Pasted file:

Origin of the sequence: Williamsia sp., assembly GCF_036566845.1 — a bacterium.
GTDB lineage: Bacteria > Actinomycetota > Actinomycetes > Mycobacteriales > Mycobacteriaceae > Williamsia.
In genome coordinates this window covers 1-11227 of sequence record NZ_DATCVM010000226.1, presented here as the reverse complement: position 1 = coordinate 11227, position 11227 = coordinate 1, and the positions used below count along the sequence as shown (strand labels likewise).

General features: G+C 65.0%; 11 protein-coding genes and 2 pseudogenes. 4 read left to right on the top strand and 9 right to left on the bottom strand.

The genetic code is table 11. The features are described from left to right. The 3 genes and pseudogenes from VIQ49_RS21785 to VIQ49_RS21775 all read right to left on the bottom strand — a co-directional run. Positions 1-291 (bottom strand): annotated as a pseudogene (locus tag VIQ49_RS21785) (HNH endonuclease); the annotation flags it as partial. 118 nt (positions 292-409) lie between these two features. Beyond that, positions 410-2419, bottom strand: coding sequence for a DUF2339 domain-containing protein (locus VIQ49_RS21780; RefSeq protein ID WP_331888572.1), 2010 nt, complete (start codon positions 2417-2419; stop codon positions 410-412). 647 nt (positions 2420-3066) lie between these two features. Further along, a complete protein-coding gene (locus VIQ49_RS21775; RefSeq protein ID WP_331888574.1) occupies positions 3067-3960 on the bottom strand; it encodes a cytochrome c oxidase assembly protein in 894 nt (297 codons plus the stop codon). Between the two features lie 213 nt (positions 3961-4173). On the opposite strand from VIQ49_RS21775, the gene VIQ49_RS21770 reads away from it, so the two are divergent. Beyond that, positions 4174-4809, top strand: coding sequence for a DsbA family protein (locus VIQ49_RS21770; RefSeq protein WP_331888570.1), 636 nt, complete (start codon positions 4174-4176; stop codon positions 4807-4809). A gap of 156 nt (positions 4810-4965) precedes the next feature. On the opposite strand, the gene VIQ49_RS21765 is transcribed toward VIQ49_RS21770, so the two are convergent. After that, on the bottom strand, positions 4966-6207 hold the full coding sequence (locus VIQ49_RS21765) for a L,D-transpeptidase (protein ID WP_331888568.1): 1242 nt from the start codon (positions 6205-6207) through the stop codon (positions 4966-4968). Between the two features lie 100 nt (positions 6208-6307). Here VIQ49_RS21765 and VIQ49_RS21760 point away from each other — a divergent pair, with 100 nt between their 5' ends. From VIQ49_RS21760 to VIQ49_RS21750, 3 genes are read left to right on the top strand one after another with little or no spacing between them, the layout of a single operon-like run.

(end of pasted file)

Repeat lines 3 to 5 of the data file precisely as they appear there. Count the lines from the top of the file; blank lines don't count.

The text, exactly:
In genome coordinates this window covers 1-11227 of sequence record NZ_DATCVM010000226.1, presented here as the reverse complement: position 1 = coordinate 11227, position 11227 = coordinate 1, and the positions used below count along the sequence as shown (strand labels likewise).

General features: G+C 65.0%; 11 protein-coding genes and 2 pseudogenes. 4 read left to right on the top strand and 9 right to left on the bottom strand.

The genetic code is table 11. The features are described from left to right. The 3 genes and pseudogenes from VIQ49_RS21785 to VIQ49_RS21775 all read right to left on the bottom strand — a co-directional run. Positions 1-291 (bottom strand): annotated as a pseudogene (locus tag VIQ49_RS21785) (HNH endonuclease); the annotation flags it as partial. 118 nt (positions 292-409) lie between these two features. Beyond that, positions 410-2419, bottom strand: coding sequence for a DUF2339 domain-containing protein (locus VIQ49_RS21780; RefSeq protein ID WP_331888572.1), 2010 nt, complete (start codon positions 2417-2419; stop codon positions 410-412). 647 nt (positions 2420-3066) lie between these two features. Further along, a complete protein-coding gene (locus VIQ49_RS21775; RefSeq protein ID WP_331888574.1) occupies positions 3067-3960 on the bottom strand; it encodes a cytochrome c oxidase assembly protein in 894 nt (297 codons plus the stop codon). Between the two features lie 213 nt (positions 3961-4173). On the opposite strand from VIQ49_RS21775, the gene VIQ49_RS21770 reads away from it, so the two are divergent. Beyond that, positions 4174-4809, top strand: coding sequence for a DsbA family protein (locus VIQ49_RS21770; RefSeq protein WP_331888570.1), 636 nt, complete (start codon positions 4174-4176; stop codon positions 4807-4809). A gap of 156 nt (positions 4810-4965) precedes the next feature. On the opposite strand, the gene VIQ49_RS21765 is transcribed toward VIQ49_RS21770, so the two are convergent. After that, on the bottom strand, positions 4966-6207 hold the full coding sequence (locus VIQ49_RS21765) for a L,D-transpeptidase (protein ID WP_331888568.1): 1242 nt from the start codon (positions 6205-6207) through the stop codon (positions 4966-4968). Between the two features lie 100 nt (positions 6208-6307). Here VIQ49_RS21765 and VIQ49_RS21760 point away from each other — a divergent pair, with 100 nt between their 5' ends. From VIQ49_RS21760 to VIQ49_RS21750, 3 genes are read left to right on the top strand one after another with little or no spacing between them, the layout of a single operon-like run.